Robert Wilson's new portraits are staged tableaux of artists, musicians, actors and other personalities, presented on high-definition flat screens. The sitters are captured in near-motionless poses, instructed by Wilson to 'think of nothing' and limit their gestures to one or two movements in very slow motion. Wilson's new portraits also include a series of animals: Briard dogs, South American horned frogs, black panthers, snow owls and porcupines, all captured in near immobility. The portraits manifest Wilson's acclaimed sense of color and light, and draw upon his interests in theater, design, music, cinema and performance.
Wilson collaborates with his human subjects to develop costumes and settings that hark back to past works of art, history or popular culture. The exhibition at Paula Cooper Gallery will include a large portrait of Winona Ryder as Winnie, the main female character in Samuel Beckett's Happy Days. Buried up to her neck in a mound of sand, Winona/Winnie gazes in the distance. As the sun rises and sets above her, some of Winnie's accessories in the play (a toothbrush, a handbag and a gun) progressively become visible and invisible again. The gallery will also present an installation of snow owl portraits, which Wilson filmed in front of a vibrant polka-dotted background.
Wilson describes the portraits, 'I think these works can be seen in numerous ways. They can be seen in museum spaces. They can be seen in subway stops. They can be seen in places where people are queuing in airports. They could be on the face of a wristwatch. They could be on TV. They could be an image in your home. They can be hanging on a wall. They could be in a fireplace - the way we have a fire. On a wall at home, they can be like a window - a window that shows us another world. It's something very personal. It's a document of our time. They are what I cali portraits.'
The project was commissioned and produced by VOOM HD Networks, which also provided the HD screens for this exhibition. VOOM is a pioneer in high definition televisión, offering a collection of 15 commercial-free HD channels, available nationally on the DISH satellite network. Among these is Gallery HD, a channel entirely devoted to the arts. In recent months, the company has also begun to launch HD channels internationally. In 2004, VOOM named Robert Wilson an Artist-in-Residence to develop a project which would showcase the aesthetic and technical brilliance of the emerging HDTV medium. VOOM PORTRAITS are the results of Wilson's creative endeavors in this médium to date.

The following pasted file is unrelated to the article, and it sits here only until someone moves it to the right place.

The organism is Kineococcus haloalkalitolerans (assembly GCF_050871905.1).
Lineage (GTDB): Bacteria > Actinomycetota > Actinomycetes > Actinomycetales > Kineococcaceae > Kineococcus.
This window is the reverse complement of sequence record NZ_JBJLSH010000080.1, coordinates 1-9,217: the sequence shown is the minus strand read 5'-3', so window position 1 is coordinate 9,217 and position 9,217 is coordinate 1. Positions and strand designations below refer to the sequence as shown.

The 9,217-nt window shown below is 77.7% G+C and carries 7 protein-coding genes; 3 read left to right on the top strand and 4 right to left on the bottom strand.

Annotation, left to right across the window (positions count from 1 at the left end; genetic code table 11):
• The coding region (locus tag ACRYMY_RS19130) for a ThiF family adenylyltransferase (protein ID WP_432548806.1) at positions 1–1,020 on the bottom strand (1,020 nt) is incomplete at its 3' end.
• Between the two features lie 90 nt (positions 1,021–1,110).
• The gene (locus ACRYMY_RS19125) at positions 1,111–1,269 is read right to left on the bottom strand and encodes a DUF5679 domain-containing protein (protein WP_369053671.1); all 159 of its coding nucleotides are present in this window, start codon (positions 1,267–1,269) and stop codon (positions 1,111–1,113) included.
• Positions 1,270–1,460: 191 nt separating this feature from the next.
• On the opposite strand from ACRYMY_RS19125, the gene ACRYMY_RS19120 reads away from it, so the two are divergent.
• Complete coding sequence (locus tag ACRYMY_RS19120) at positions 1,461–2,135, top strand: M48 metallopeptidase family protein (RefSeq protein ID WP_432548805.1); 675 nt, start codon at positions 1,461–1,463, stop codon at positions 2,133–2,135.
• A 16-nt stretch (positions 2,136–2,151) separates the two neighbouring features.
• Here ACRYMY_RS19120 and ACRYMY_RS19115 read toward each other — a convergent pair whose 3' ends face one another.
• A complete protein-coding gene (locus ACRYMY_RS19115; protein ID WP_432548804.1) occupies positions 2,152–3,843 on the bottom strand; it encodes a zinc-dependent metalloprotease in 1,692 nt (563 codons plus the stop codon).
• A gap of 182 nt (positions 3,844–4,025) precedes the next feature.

In 2004 Robert Wilson approached VOOM HD Networks, a high definition network of channels owned by Rainbow Media/Cablevision, to support a new high definition video portrait series.
This video portrait series takes a minimalist approach but in a more theatrical setting punctuated by Wilson’s iconic lightening and high production values.
Portraits are infused with source materials found in the history of painting, design, dance, theater, photography, television, film, and contemporary popular culture. What is especially unique about these portraits is how Wilson situates the subject in a highly constructed or appropriated narrative. Ranging from historical to referential to serious to abstract, these portraits are always poetic biographies of their subjects.
The portraits are shot in the typical horizontal format for television/cinema and in the vertical orientation for exhibition on high-end flat screen monitors. Large monitors are used with the idea to size the subjects at a near 1:1 relationship between viewer and subject.
The portraits are looped so there is no discernible beginning or end, so as to run endlessly as a framed work of art. Each portrait has its own sound score that either draws from eclectic source music or is originally composed by some of Robert Wilson’s most important musical collaborators.
The final result may at first look like a still photograph but on closer inspection reveals Wilson’s heightened language of minimal movement, choreographed gesture and precise timing. The high production values in turn reveal Robert Wilson’s art in the shocking clarity and precision of high definition video.
To-date, the portrait series has been exhibited at the Paula Cooper Gallery (January 2007, New York), Phillips de Pury & Company (January 2007, New York), Ace Gallery (February 2008, Los Angeles), Pushkin Museum (scheduled Fall 2007, Moscow), University of Iowa Museum of Art (scheduled January 2008, Iowa). Future exhibitions are currently being scheduled.